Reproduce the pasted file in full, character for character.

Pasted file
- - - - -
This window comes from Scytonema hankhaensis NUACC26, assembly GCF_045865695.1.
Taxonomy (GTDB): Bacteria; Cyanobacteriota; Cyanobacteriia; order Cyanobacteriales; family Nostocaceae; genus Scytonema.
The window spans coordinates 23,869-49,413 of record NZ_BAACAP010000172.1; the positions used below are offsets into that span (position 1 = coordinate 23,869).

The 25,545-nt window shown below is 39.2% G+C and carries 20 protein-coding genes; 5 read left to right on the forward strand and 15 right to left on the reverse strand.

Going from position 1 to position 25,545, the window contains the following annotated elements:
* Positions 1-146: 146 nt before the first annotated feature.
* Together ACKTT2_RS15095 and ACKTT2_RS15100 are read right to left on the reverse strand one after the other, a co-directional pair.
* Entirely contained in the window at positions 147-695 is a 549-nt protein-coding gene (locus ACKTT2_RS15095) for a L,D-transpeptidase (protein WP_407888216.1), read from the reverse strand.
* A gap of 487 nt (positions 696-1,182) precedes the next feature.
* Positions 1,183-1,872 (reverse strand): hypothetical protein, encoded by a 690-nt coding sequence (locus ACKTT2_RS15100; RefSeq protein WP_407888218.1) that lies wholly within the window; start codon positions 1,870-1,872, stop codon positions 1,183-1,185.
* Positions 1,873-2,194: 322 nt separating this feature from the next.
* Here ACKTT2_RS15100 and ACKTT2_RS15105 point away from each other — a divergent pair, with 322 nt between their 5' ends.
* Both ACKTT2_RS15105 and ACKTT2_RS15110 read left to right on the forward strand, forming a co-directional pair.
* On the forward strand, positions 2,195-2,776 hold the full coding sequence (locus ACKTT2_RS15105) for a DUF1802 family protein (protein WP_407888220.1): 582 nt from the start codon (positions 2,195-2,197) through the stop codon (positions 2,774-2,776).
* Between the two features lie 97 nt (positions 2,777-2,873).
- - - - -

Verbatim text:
This window comes from Scytonema hankhaensis NUACC26, assembly GCF_045865695.1.
Taxonomy (GTDB): Bacteria; Cyanobacteriota; Cyanobacteriia; order Cyanobacteriales; family Nostocaceae; genus Scytonema.
The window spans coordinates 23,869-49,413 of record NZ_BAACAP010000172.1; the positions used below are offsets into that span (position 1 = coordinate 23,869).

The 25,545-nt window shown below is 39.2% G+C and carries 20 protein-coding genes; 5 read left to right on the forward strand and 15 right to left on the reverse strand.

Going from position 1 to position 25,545, the window contains the following annotated elements:
* Positions 1-146: 146 nt before the first annotated feature.
* Together ACKTT2_RS15095 and ACKTT2_RS15100 are read right to left on the reverse strand one after the other, a co-directional pair.
* Entirely contained in the window at positions 147-695 is a 549-nt protein-coding gene (locus ACKTT2_RS15095) for a L,D-transpeptidase (protein WP_407888216.1), read from the reverse strand.
* A gap of 487 nt (positions 696-1,182) precedes the next feature.
* Positions 1,183-1,872 (reverse strand): hypothetical protein, encoded by a 690-nt coding sequence (locus ACKTT2_RS15100; RefSeq protein WP_407888218.1) that lies wholly within the window; start codon positions 1,870-1,872, stop codon positions 1,183-1,185.
* Positions 1,873-2,194: 322 nt separating this feature from the next.
* Here ACKTT2_RS15100 and ACKTT2_RS15105 point away from each other — a divergent pair, with 322 nt between their 5' ends.
* Both ACKTT2_RS15105 and ACKTT2_RS15110 read left to right on the forward strand, forming a co-directional pair.
* On the forward strand, positions 2,195-2,776 hold the full coding sequence (locus ACKTT2_RS15105) for a DUF1802 family protein (protein WP_407888220.1): 582 nt from the start codon (positions 2,195-2,197) through the stop codon (positions 2,774-2,776).
* Between the two features lie 97 nt (positions 2,777-2,873).